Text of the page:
Really? Disk is Dead? From Violin?

A catchy email from one of the forums I subscribed to, caught my attention. It goes something like “…Grateful … Disk is Dead“. Here the blog from Kevin Doherty, a Senior Account Manager at Violin Memory.

Coming from Violin Memory, this is pretty obvious because they have an agenda against HDDs. They don’t use any disks at all …. in any form factor. They use VIMMs (Violin Inline Memory Modules), something no vendor in the industry use today.

violin-memory4

I recalled my blog in 2012, titled “Violin pulling the strings“. It came up here in South Asia with much fan fare, lots of razzmatazz and there was plenty of excitement. I was even invited to their product training at Ingram Micro in Singapore and met their early SE, Mike Thompson. Mike is still there I believe, but the EMC veteran in Singapore whom I mentioned in my previous blog, left almost a year later after joining. So was the ex-Sun, General Manager of Violin Memory in Singapore.

Violin was also in Malaysia, dazzled several local distributors and partners, with one or two of my friends signing up. Soon after, Violin went IPO with CEO Don Basile with a launching price of USD9.00. It debuted below the launch price and now lingering around USD3.50. Don Basile was fired shortly after, and a whole lot of bad things started to happen.

In 2014, Violin signed with one of HDS Malaysia distributors. But in less than a quarter, I was informed that Violin Memory had a change of heart. Violin had a strategy change and one of the directors of the distributor, who is a friend of mine, hardly spend the time talking about their newly acquired baby.

The distributor, which bought demo machine and probably the hook, line and sinker as well, was flummoxed with the Violin Memory turn-around. In Asian context, TRUST, the most sacred element in business, was broken.

In the past year, I have seen Violin picking up itself, with a new CEO and a new guy (a friend from STeC) running Australia/New Zealand. I am not sure who run Violin Memory in Asia today though. (If anyone knows, buzz me).

I am pretty sure that Violin Memory will continue to peddle its ware and will compete with all the NAND Flash SSD vendors out there. But coming back to the “… Grateful … Disk is Dead” story, I find it hard to accept what Violin Memory is pitching. I agree that the spinning disks will hit its eventual demise, but coming from Violin, the degree of TRUST is lesser now, in South Asia, especially learning what has happened here in Malaysia.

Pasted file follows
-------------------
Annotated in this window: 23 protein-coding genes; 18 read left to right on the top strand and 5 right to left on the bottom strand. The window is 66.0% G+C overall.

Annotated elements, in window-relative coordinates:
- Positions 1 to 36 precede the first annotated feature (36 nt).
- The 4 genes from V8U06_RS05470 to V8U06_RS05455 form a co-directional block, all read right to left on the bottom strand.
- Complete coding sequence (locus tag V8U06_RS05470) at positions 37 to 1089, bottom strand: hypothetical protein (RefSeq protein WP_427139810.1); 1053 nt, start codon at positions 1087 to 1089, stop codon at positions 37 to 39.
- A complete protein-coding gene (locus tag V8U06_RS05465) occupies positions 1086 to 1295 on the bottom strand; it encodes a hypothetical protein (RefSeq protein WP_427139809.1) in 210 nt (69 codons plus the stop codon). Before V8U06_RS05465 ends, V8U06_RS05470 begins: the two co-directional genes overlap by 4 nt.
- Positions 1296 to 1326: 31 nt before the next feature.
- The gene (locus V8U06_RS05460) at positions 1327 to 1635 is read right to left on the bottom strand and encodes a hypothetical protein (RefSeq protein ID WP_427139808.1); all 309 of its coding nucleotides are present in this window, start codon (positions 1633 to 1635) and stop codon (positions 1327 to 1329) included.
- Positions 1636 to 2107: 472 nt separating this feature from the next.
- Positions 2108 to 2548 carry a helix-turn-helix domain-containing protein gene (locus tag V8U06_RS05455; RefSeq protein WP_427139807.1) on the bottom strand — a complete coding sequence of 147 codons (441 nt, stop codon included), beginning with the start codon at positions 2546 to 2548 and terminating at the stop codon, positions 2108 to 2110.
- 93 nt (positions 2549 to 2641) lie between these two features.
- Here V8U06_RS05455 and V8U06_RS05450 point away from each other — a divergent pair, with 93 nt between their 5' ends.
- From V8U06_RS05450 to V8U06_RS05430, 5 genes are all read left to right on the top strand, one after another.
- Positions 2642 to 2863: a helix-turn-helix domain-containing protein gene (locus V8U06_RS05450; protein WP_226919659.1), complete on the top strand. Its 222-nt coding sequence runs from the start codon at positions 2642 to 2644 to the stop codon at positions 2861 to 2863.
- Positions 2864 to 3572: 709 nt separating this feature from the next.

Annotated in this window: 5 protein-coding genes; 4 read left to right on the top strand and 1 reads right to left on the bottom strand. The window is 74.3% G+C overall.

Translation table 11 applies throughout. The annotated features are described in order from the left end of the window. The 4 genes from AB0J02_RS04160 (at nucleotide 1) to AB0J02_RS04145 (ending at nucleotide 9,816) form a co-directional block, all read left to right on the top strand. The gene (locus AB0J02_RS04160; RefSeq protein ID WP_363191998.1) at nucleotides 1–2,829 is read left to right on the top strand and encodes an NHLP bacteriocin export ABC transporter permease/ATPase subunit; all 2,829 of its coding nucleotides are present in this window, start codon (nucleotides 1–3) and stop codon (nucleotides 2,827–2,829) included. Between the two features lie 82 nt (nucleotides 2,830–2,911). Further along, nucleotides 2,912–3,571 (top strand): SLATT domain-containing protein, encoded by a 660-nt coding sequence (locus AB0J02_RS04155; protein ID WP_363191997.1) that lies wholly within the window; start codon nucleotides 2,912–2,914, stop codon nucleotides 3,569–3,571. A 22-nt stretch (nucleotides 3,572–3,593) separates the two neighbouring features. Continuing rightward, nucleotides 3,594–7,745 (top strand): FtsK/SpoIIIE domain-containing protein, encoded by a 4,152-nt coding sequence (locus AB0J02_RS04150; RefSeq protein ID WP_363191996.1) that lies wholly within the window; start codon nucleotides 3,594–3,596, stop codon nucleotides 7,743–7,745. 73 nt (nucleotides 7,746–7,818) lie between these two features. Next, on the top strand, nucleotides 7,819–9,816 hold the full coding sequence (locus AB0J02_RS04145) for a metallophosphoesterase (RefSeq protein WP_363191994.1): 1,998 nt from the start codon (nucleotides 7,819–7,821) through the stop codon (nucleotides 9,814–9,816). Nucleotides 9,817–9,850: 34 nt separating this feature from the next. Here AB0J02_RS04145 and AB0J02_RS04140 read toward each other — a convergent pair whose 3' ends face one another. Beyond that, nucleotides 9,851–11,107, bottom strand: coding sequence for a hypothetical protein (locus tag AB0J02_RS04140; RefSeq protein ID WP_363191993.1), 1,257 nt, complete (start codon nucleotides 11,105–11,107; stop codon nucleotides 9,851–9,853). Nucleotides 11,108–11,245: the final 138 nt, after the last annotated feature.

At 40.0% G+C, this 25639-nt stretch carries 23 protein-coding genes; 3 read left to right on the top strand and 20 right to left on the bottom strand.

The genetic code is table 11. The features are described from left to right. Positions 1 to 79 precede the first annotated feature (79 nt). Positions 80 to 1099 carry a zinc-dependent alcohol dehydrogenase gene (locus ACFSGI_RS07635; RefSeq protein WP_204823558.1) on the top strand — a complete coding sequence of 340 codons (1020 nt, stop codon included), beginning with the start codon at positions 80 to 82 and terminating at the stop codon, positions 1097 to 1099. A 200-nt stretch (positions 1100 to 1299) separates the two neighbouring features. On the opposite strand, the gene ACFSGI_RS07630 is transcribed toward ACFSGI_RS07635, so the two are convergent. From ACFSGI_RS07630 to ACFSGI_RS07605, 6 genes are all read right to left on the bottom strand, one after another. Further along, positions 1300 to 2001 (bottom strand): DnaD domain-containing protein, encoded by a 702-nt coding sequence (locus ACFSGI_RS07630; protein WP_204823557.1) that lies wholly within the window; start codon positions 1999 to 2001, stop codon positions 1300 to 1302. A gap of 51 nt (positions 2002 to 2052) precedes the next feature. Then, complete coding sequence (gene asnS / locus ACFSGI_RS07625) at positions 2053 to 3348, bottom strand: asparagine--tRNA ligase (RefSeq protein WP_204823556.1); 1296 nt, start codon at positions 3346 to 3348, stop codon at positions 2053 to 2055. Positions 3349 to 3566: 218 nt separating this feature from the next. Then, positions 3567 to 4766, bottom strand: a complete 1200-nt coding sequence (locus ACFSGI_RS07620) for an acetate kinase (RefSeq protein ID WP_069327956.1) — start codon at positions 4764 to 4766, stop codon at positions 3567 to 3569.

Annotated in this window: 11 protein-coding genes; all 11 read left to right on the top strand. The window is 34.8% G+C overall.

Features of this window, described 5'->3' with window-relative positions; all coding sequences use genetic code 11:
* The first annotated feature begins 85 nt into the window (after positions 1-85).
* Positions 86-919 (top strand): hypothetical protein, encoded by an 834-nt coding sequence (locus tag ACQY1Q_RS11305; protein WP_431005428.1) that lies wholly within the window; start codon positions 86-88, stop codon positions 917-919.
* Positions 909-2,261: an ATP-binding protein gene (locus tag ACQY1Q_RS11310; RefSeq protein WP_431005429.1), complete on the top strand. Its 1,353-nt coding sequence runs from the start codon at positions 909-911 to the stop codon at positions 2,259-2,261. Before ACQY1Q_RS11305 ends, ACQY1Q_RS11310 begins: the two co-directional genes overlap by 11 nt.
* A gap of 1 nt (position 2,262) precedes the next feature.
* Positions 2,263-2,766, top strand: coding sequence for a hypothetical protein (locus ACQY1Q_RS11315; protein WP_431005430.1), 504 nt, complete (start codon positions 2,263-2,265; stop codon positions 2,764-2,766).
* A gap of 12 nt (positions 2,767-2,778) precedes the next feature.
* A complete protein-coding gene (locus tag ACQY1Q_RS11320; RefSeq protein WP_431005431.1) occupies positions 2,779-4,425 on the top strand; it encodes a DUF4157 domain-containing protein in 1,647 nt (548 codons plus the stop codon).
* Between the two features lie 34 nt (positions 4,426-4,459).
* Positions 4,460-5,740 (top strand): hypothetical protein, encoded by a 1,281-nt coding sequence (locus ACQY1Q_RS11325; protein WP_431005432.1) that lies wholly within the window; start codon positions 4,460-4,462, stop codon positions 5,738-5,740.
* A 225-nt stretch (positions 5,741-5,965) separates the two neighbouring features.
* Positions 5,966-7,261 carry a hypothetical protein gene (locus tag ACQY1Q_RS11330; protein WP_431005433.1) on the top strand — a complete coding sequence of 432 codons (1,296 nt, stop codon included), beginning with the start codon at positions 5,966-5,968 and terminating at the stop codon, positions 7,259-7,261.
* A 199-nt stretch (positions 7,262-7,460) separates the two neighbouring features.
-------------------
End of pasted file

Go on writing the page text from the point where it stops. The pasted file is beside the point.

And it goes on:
And to another friend who bought VMEM stocks at more than USD7, he will always be bitching about that lousy opportunity when Violin was practically pulling everyone’s string back in 2013.

About cfheoh

I am a technology blogger with 20+ years of IT experience. I write heavily on technologies related to storage networking and data management because that is my area of interest and expertise. I introduce technologies with the objectives to get readers to *know the facts*, and use that knowledge to cut through the marketing hypes, FUD (fear, uncertainty and doubt) and other fancy stuff. Only then, there will be progress. I am involved in SNIA (Storage Networking Industry Association) and as of October 2013, I have been appointed as SNIA South Asia & SNIA Malaysia non-voting representation to SNIA Technical Council. I was previously the Chairman of SNIA Malaysia until Dec 2012. As of August 2015, I am returning to NetApp to be the Country Manager of Malaysia & Brunei. Given my present position, I am not obligated to write about my employer and its technology, but I am indeed subjected to Social Media Guidelines of the company. Therefore, I would like to make a disclaimer that what I write is my personal opinion, and mine alone. Therefore, I am responsible for what I say and write and this statement indemnify my employer from any damages.
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2 Responses to Really? Disk is Dead? From Violin?

  1. We ve launched our Disk is Dead campaign to underscore this point, and to also begin a dialogue among data center professionals that not only is there a better storage medium, but that there are also better architectural approaches to 24×7 data center-scale storage, than simply swapping one type of drive for another, she said.

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